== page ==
2. Viviana Lezana JCA. Consideraciones epidemiológicas del asma en Latinoamérica [Internet]. Neumología Pediátrica. 2017 [citado 13 de octubre de 2020]. p. 45-8. Disponible en: http://www.neumologia-pediatrica.cl/wp-content/uploads/2017/06/Consideraciones.pdf
    3. Huerta López JG, Jiménez Gutiérrez C, Diana Regina Gómez García D, Martha Gabriela Tavera Rodríguez D, Manuel López Andrade J. Evaluación de la calidad clínica y metodológica de las guías de práctica clínica para el manejo del asma en pacientes pediátricos [Internet]. Vol. 20, Núm. 1 • Enero-Abril. Medigraphic; 2011 [citado 13 de octubre de 2020]. Disponible en: www.medigraphic.org.mx
    4. Asher MI, Montefort S, Björkstén B, Lai CK, Strachan DP, Weiland SK, et al. Worldwide time trends in the prevalence of symptoms of asthma, allergic rhinoconjunctivitis, and eczema in childhood: ISAAC Phases One and Three repeat multicountry cross-sectional surveys. Lancet [Internet]. 26 de agosto de 2006 [citado 13 de octubre de 2020];368(9537):733-43. Disponible en: http://www.thelancet.com/article/S0140673606692830/fulltext
    5. Munayco C V, Arana J, Torres-Chang J, Saravia L, Soto-Cabezas G. Prevalencia y factores asociados al asma en niños de 5 a 14 años de un Área Rural del Sur del Perú. Vol. 26, Rev Peru Med Exp Salud Publica. 2009.
    6. Gerencia Regional de Salud. Boletín informativo/asma [Internet]. 2018 [citado 13 de octubre de 2020]. Disponible en: https://www.regionlambayeque.gob.pe/web/?pass=NA==
    7. Global Strategy for Asthma Management and Prevention Revised 2006 [Internet]. 2006 [citado 6 de febrero de 2021]. Disponible en: www.ginasthma.org.
    8. Zand Karimi MR, Faridhosseini R, Abbaszadegan MR, Jabbari Azad F, Shirkani A, Riyahi A, et al. Association of ADAM33 gene polymorphisms with allergic asthma. Iran J Basic Med Sci. 2014;17(9):716-21.
    9. Asher MI. Worldwide variations in the prevalence of asthma symptoms: The International Study of Asthma and Allergies in Childhood (ISAAC). Eur Respir J [Internet]. 1998 [citado 10 de septiembre de 2020];12(2):315-35. Disponible en: https://pubmed.ncbi.nlm.nih.gov/9727780/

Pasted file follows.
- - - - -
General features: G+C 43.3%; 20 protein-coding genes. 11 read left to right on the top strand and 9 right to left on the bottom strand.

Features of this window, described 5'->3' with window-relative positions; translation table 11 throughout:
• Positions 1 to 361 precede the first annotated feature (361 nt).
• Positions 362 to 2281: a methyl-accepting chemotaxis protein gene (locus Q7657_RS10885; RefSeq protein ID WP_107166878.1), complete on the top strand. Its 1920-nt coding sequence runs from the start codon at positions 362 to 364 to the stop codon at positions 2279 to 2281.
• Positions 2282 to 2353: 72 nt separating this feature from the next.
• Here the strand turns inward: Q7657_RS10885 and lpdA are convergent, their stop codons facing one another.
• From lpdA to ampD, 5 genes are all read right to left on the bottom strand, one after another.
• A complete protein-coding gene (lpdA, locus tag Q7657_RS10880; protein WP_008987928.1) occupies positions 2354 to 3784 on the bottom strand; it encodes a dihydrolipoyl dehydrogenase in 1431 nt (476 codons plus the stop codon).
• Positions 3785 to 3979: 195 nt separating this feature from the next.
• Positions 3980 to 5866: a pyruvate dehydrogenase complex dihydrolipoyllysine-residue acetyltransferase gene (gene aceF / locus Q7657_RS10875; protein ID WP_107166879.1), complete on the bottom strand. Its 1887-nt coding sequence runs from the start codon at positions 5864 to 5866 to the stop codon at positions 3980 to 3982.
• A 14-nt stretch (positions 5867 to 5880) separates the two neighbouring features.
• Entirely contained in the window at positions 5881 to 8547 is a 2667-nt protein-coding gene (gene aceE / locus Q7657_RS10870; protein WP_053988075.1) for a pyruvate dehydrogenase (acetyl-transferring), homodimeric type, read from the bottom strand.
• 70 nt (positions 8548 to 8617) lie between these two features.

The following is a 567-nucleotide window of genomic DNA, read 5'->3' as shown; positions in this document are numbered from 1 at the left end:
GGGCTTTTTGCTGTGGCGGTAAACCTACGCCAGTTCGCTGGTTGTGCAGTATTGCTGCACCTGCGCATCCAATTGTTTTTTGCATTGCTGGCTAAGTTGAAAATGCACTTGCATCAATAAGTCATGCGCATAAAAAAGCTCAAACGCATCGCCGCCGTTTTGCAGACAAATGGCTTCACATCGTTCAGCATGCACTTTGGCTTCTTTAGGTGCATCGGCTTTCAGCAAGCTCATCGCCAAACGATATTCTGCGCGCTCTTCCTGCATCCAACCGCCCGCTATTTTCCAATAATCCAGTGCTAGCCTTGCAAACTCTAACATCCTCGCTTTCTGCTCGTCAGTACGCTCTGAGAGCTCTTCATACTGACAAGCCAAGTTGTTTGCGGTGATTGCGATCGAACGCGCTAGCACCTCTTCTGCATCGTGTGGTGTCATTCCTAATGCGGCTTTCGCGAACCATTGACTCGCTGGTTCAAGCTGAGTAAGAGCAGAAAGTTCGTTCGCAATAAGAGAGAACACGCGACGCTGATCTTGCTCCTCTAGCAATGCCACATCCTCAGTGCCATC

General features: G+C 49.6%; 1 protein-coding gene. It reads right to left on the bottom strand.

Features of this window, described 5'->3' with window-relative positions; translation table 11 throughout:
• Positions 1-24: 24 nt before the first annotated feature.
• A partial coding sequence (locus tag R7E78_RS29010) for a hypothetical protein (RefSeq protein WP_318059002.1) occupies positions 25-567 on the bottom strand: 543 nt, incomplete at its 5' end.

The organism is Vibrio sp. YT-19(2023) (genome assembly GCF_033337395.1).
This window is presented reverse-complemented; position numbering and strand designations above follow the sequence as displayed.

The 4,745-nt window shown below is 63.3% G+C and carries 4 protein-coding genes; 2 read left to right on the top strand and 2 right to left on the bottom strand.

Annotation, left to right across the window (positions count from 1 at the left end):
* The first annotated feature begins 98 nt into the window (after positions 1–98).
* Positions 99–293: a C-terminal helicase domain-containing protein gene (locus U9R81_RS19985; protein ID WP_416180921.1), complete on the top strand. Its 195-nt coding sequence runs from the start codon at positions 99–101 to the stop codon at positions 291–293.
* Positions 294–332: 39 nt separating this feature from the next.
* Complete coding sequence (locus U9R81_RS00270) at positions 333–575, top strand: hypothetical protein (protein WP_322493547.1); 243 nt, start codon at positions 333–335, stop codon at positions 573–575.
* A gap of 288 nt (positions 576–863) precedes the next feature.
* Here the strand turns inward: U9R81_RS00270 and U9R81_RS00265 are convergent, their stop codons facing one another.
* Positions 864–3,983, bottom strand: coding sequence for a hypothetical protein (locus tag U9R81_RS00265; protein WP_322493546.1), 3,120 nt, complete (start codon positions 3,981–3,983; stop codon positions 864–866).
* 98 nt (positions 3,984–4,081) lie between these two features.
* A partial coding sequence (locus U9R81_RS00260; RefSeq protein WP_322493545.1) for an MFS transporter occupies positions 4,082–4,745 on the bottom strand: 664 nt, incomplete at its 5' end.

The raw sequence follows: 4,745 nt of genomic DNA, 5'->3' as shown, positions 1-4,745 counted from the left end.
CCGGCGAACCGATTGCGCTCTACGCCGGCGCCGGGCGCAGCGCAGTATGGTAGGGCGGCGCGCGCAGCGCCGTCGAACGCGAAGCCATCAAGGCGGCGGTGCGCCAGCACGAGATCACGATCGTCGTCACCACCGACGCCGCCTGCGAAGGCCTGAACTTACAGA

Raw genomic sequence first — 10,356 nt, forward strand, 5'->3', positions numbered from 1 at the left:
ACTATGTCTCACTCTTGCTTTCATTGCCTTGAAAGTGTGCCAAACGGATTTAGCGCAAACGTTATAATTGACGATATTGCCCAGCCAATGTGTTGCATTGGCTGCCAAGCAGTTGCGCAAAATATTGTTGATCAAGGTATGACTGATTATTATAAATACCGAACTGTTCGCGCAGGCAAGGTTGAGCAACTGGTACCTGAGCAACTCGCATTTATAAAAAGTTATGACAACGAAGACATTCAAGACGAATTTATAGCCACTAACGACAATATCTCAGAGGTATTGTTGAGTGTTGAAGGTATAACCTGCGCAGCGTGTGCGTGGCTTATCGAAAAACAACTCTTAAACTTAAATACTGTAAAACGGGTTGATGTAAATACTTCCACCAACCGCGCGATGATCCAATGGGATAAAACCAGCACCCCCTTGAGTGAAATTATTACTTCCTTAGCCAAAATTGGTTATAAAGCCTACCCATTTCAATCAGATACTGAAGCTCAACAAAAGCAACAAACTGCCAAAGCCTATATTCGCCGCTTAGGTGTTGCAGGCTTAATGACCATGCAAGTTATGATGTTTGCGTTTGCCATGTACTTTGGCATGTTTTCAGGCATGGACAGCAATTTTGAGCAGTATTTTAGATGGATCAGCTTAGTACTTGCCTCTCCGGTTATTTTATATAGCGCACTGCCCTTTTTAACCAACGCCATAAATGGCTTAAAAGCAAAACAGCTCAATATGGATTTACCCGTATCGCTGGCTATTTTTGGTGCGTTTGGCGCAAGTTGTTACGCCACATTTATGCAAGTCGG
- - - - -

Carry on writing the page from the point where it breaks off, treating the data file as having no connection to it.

10. Gupta A, Chakraborty S, Agrawal A. Molecular and genomic basis of bronchial asthma. En: Clinical Molecular Medicine. Elsevier; 2020. p. 353-66.
    11. Modena BD, Doroudchi A, Patel P, Sathish V. Leveraging genomics to uncover the genetic, environmental and age-related factors leading to asthma. En: Genomic and Precision Medicine: Infectious and Inflammatory Disease. Elsevier; 2019. p. 331-81.
    12. Ortiz RA, Barnes KC. Genetics of Allergic Diseases [Internet]. Vol. 35, Immunology and Allergy Clinics of North America. W.B. Saunders; 2015 [citado 13 de octubre de 2020]. p. 19-44. Disponible en: /pmc/articles/PMC4415518/?report=abstract
    13. Martínez D, Lema D, Del D, Moreno C, García AH, Garmendia JV, et al. Polimorfismos de nucleótidos simples V4 y T1 del gen ADAM33 en pacientes venezola-nos con asma o enfermedad pulmonar obs-tructiva crónica. Invest Clin [Internet]. 2016;57(2):176-86. Disponible en: http://www.scielo.org.ve/pdf/ic/v57n2/art06.pdf
    14. Zheng W, Wang L, Su X, Hu XF. Association between V4 polymorphism in the ADAM33 gene and asthma risk: A meta-analysis. Genet Mol Res [Internet]. 6 de febrero de 2015 [citado 13 de octubre de 2020];14(1):989-99. Disponible en: https://pubmed.ncbi.nlm.nih.gov/25730038/
    15. Liang S, Wei X, Gong C, Wei J, Chen Z, Deng J. A disintegrin and metalloprotease 33 (ADAM33) gene polymorphisms and the risk of asthma: A meta-analysis [Internet]. Vol. 74, Human Immunology. Hum Immunol; 2013 [citado 13 de octubre de 2020]. p. 648-57. Disponible en: https://pubmed.ncbi.nlm.nih.gov/23380143/
    16. Van Eerdewegh P, Little RD, Dupuis J, Del Mastro RG, Falls K, Simon J, et al. Association of the ADAM33 gene with asthma and bronchial hyperresponsiveness. Nature [Internet]. 25 de julio de 2002 [citado 13 de octubre de 2020];418(6896):426-30. Disponible en: https://pubmed.ncbi.nlm.nih.gov/12110844/
    17. Van Diemen CC, Postma DS, Vonk JM, Bruinenberg M, Scheuten JP, Boezen HM. A disintegrin and metalloprotease 33 polymorphisms and lung function decline in the general population [Internet]. Vol. 172, American Journal of Respiratory and Critical Care Medicine. Am J Respir Crit Care Med; 2005 [citado 13 de octubre de 2020]. p. 329-33. Disponible en: https://pubmed.ncbi.nlm.nih.gov/15879414/